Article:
Bank Stocks: Is Now the Time To Buy?

Bank stocks were hit hard during the last recession but rebounded extremely well in the 10-year bull market that followed. Are they a buy today?

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We’re just about at the three-month mark of 2020 and we’ve seen the S&P/TSX Composite Index drop roughly 25% already. As countries continue to deal with the spreading of COVID19, the year very well may end up with a larger drop than just 25%.

During the financial crisis of 2007-2009, bank stocks were impacted dramatically in the stock market. Many industries took a large hit during that last recession, but banking was one of the industries hardest hit.

Even though bank stocks were among the hardest hit during the financial crisis, they have since proved to be great long-term investments. Both Royal Bank of Canada (TSX:RY)(NYSE:RY) and TD Bank (TSX:TD)(NYSE:TD) have significantly outperformed the Canadian market since the low of the financial crisis up.

Royal Bank of Canada

With a market cap of $115 billion, RBC is the largest bank in Canada. A major reason for RBC leading the banking industry is due to its diversity of business segments.

Rather than specialize in a few specific business segments, RBC claims a significant presence across the banking industry. The company operates in both personal and commercial banking, capital markets, wealth management, insurance, and treasury services.

In addition to offering diversity through banking segments, an investment in RBC provides shareholders diversity through geographic exposure as well.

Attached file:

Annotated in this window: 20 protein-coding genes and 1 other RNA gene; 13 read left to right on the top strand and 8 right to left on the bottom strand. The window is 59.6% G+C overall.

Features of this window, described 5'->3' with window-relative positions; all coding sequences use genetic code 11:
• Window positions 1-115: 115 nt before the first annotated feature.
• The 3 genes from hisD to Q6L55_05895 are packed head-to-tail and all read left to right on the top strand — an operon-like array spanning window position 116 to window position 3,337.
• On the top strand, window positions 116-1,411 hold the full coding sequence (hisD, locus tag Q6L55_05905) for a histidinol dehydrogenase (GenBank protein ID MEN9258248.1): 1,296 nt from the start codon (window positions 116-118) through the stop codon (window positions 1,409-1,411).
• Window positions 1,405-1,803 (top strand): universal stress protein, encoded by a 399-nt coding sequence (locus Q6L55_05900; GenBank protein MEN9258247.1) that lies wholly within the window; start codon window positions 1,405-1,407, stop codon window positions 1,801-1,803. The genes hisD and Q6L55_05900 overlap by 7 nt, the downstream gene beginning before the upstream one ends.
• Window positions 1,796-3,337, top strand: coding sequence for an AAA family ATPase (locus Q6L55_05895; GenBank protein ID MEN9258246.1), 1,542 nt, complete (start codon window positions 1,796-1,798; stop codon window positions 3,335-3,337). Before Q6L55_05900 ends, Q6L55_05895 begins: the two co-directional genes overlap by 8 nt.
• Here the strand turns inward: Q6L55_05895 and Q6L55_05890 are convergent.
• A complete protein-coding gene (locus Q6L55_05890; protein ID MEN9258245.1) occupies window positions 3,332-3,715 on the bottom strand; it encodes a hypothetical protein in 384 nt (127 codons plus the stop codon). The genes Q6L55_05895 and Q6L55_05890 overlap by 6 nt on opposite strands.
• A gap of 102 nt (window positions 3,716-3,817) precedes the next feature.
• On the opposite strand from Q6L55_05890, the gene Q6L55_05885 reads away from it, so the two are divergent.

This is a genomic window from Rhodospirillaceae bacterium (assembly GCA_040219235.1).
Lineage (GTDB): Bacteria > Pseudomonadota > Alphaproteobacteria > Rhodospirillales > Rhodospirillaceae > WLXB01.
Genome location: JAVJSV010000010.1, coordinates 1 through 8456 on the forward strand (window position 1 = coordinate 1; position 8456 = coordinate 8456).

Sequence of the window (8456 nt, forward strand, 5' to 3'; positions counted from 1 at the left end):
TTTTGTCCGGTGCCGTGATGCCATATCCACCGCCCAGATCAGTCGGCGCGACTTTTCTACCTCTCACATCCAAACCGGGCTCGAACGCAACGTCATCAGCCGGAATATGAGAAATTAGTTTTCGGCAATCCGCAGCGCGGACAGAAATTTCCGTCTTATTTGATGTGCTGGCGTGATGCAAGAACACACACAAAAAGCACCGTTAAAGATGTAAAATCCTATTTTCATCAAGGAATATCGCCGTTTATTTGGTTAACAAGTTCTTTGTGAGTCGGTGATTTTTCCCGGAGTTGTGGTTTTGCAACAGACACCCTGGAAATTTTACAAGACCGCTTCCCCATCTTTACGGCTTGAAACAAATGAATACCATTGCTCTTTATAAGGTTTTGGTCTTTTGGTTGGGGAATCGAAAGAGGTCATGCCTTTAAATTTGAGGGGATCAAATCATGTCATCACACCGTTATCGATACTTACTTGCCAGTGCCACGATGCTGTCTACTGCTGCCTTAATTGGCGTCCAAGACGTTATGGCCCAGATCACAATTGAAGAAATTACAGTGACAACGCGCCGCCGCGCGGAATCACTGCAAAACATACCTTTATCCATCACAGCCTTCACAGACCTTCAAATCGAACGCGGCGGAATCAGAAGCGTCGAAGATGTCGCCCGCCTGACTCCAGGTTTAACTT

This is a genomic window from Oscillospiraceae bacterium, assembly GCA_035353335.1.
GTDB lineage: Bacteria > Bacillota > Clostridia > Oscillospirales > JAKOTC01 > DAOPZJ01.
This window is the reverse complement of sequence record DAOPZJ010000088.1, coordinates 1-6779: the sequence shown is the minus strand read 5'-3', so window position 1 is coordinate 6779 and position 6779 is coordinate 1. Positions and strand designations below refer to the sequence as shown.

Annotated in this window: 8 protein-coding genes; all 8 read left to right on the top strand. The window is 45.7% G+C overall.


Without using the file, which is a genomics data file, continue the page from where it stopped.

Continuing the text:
While the Canadian market is by far the dominant driver of revenue, the U.S. market is growing into a significant part of the business. Canada accounts for roughly 60% of revenue, U.S. drives 25%, with the remaining 15% coming from international operations.

Royal Bank of Canada not only pays high-yielding dividend, but also reliable one.

The company has paid out a dividend to shareholders every year since 1870. The bank continued to pay dividends during the financial crisis, holding the payout constant throughout the recession.

The dividend pays shareholders $4.32 per share split four times throughout the year. At today’s stock price, the yield is a very generous 5%.

Toronto-Dominion Bank

TD sits right behind RBC in terms of size with a market cap of $100 billion. While the Canadian bank may not be as diversified through business segments as RBC, there’s plenty of growth still ahead for TD.

The bank serves both personal and commercial customers and has been investing aggressively in expanding its commercial product offering. The wealth and commercial management sector is an area that TD expects to see strong future growth in.

Similar to RBC, a substantial percentage of TD’s revenue is driven from the U.S. TD has made sizeable investments in the U.S., mostly on the east coast to date, leaving plenty of room to grow in the west.

The bank boasts a Dividend Aristocrat status, paying a dividend to shareholders for more than 150 years.

The dividend pays $3.16 per share, which is equivalent to a yield of 5.25% at today’s stock price. If an investor purchased $15,000 worth of TD stock today, they would be receiving a quarterly check for just under $200.

Foolish takeaway

Bank stocks likely still have not yet hit the bottom, with COVID19 showing no sign of slowing down in North America. As unemployment rates continue to rise due to the pandemic, banks are one industry that will likely see revenue impacted dramatically.

Bank stocks rebounded extremely well from the last recession, and there is no reason to think they won’t do the same this time around.

For the long-term investor who can handle the expected volatility over the short-term, both of these bank stocks are in great positions to be excellent stocks for any Canadian portfolio.

This article represents the opinion of the writer, who may disagree with the “official” recommendation position of a Motley Fool premium service or advisor. We’re Motley! Questioning an investing thesis — even one of our own — helps us all think critically about investing and make decisions that help us become smarter, happier, and richer, so we sometimes publish articles that may not be in line with recommendations, rankings or other content.

Fool contributor Nicholas Dobroruka has no position in any of the stocks mentioned.

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